Anointed To Teach God's Word

Classic Christian teaching from the holy Bible

The True Vine # 23

“These things have I spoken unto you, that my joy might remain in you, and that your joy might be full” (John 15:11)


If anyone asks, “How can I be a happy Christian?” our Lord’s answer is very simple. He says, “These things,” about the Vine and the branches, “I have spoken to you, that my joy might remain in you, and that your joy might be full.” In effect, He is saying, “You cannot have My joy without My life. Abide in Me, and let Me abide in you, and My joy will be in you.”  All healthy life is a thing of joy and beauty. Live the branch life undividedly, and you will have His joy in full measure.

To many Christians, the thought of a life wholly abiding in Christ is one of strain and painful effort. They cannot see that the strain and effort exist only because we do not yield ourselves unreservedly to the life of Christ in us. They have not yet experienced the very first words of the parable: “I am the true Vine. I undertake all and provide for all. I ask nothing of the branch but that it yields wholly to Me, and allows Me to do all. I engage to make and keep the branch all that it ought to be.”  Should it not be an infinite and unceasing joy to have the Vine thus work all?  How glorious to know that it is no one less than the blessed Son of God in His love who is each moment bearing us and maintaining our life!

“That My joy might remain in you.  We are to have Christ’s own joy in us. And what is Christ’s joy? There is no joy like love. There is no joy but love. Christ had just spoken of the Father’s love, of His own abiding in it, and of His having loved us with that same love. His joy is nothing but the joy of love, of being loved, and of loving. His joy was in receiving His Father’s love, abiding in it, passing it on, and then pouring it out on sinners.

He wants to share this joy with us: the joy of being loved of the Father and of Him; the joy of, in our turn, loving and living for those around us. This is the joy of being true branches – abiding in His love, and then giving up ourselves in love to bear fruit for others. Let us accept His life, as He gives it in us as the Vine. His joy will be ours: the joy of abiding in His love, the joy of loving like Him, of loving with His love.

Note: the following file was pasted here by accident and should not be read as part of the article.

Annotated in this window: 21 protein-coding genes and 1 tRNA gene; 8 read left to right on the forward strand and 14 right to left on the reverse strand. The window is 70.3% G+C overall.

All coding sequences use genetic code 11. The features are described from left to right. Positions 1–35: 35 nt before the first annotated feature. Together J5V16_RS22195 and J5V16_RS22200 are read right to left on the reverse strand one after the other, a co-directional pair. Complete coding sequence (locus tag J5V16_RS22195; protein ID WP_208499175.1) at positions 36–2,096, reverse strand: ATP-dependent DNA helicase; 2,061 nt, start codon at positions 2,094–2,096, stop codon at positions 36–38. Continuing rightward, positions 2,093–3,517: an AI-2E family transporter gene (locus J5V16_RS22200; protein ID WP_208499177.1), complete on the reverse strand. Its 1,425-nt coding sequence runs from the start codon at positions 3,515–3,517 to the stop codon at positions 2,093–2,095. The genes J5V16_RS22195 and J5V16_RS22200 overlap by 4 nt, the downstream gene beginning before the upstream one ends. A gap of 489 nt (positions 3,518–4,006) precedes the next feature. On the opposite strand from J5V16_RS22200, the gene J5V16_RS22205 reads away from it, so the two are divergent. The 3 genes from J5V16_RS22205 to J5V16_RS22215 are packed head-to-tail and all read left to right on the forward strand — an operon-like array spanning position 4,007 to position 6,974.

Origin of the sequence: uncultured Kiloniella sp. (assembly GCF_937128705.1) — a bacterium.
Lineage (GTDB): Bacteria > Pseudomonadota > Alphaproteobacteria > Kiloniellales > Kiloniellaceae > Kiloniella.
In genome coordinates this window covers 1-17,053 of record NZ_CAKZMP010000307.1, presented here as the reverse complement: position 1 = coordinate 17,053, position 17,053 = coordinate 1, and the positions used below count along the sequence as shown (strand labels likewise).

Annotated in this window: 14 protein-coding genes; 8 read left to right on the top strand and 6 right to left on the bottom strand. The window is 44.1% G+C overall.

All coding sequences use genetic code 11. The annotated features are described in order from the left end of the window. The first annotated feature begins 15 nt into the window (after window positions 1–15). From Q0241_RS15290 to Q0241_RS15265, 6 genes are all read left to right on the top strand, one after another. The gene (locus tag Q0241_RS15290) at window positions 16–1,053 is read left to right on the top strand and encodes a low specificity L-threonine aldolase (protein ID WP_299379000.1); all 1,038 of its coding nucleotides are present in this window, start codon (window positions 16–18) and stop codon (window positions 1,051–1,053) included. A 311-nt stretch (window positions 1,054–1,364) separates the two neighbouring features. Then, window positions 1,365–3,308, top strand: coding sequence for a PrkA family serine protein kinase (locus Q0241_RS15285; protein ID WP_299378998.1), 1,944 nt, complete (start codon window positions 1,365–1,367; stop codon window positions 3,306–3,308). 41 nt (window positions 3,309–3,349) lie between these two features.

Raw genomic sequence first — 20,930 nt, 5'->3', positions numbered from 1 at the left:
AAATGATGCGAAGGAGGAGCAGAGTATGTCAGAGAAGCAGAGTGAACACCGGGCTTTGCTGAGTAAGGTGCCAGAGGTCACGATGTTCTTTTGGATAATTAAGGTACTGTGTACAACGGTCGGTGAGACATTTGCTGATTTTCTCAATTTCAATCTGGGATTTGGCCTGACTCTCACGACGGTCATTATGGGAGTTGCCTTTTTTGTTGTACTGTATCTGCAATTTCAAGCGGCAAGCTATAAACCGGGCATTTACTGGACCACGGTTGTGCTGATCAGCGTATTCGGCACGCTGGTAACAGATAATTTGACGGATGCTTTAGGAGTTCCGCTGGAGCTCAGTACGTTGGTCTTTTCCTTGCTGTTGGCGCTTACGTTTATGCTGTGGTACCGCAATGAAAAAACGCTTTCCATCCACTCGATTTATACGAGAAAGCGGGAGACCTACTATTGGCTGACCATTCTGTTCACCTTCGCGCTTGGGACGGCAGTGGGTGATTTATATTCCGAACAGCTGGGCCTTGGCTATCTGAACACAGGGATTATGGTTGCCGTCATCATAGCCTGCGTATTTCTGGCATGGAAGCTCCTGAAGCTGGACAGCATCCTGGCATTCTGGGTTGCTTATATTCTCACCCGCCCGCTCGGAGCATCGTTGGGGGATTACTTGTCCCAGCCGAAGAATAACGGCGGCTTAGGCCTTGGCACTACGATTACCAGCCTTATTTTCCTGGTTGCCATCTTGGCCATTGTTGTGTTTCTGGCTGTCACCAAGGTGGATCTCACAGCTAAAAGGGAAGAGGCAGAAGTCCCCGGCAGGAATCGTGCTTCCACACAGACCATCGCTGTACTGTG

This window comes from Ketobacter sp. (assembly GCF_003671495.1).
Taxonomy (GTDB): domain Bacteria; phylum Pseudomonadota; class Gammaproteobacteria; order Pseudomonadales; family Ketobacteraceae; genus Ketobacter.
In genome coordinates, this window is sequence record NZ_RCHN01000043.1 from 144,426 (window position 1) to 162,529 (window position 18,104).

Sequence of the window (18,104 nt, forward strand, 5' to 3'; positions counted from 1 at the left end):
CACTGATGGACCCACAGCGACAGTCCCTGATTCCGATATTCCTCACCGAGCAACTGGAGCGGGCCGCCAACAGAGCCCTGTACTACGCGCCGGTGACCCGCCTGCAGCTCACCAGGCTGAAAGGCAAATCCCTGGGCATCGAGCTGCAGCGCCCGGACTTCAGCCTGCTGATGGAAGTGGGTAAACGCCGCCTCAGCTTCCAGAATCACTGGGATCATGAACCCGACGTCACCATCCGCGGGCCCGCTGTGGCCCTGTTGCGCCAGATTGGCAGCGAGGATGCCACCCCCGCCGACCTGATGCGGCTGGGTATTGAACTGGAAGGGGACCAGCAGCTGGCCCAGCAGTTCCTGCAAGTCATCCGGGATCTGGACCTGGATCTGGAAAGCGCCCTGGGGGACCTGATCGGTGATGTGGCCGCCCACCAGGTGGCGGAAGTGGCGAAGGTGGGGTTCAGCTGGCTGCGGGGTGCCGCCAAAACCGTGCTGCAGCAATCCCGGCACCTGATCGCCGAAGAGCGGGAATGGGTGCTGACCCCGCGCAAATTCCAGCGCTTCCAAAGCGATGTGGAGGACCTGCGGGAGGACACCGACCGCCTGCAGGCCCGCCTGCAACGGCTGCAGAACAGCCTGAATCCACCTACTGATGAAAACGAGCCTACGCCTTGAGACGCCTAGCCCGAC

And that your joy might be full.  May it be complete, and may you be filled with it. How sad that we need to be reminded that as God alone is the foundation of all joy, “God our exceeding joy,” the only way to be perfectly happy is to have as much of God – as much of His will and fellowship – as possible! Christianity is meant to be  a thing of unspeakable joy.

And why do so many people complain that it is not so? Because they do not believe that there is no joy like the joy of abiding in Christ and in His love. They do not know the joy of being branches through whom He can pour out His love on a dying world.

Oh, that Christ’s voice might reach the heart of every Christian, and persuade them to believe that His joy is the only true joy. It is an inward joy, not necessarily an outward show. His joy can become ours and truly fill us. And, the sure and simple way of living in it is – only this – abide as branches in Him our heavenly Vine. Let the truth enter deep into us – as long as our joy is not full, it is a sign that we do not yet know our heavenly Vine completely. Every desire for a fuller joy must only urge us to abide more simply and more fully in His love.

My joy – your joy. In this, too, it is: as the Vine, so the branch; all the Vine in the branch. Your joy is our joy – Your joy in us, and our joy fulfilled. Blessed Lord, fill me with Your joy – the joy of being loved and blessed with a divine love. Give me the joy of loving and blessing others. Amen

~Andrew Murray~

(continued with # 24 – “Love One Another”)

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Standing Before An Open Door

“For a great and effective door has been opened to me, and there are many adversaries” (1 Corinthians 16:9)

If we listen to the whispers of the world, it is possible for us to lose our focus in life. We can get caught up in life and forget about God’s big picture of redemption. We could miss the open door of opportunity swinging wide in front of us.

As we enter into a relationship with God, we find out that as much as He cares about us, He cares just as deeply about everyone else in the world. And as we mature in our walk with God, what is important to Him should become important to us as well.

People are important to God. He cares about mankind – it’s the motivation behind sending His only Son, Jesus Christ, to the earth to die for our sins. Paul wrote, “God our Saviour … desires all men to be saved and to come to the knowledge of the truth” (1 Timothy 2:3-4).

So, here we stand at the beginning of a new year with opportunities circling all around us – opportunities that could impact the world in an eternal way. God doesn’t open doors for us to simply peer through them; He opens them so we will pass through them with faith that He will empower us to do His kingdom work.

Standing before an open door never resulted in a single changed life. Walking through an open door has changed the lives of millions. Are you willing to walk through it?

Lord, give me the singularity of heart to seek the doors You open for me, and the courage to walk through them. Amen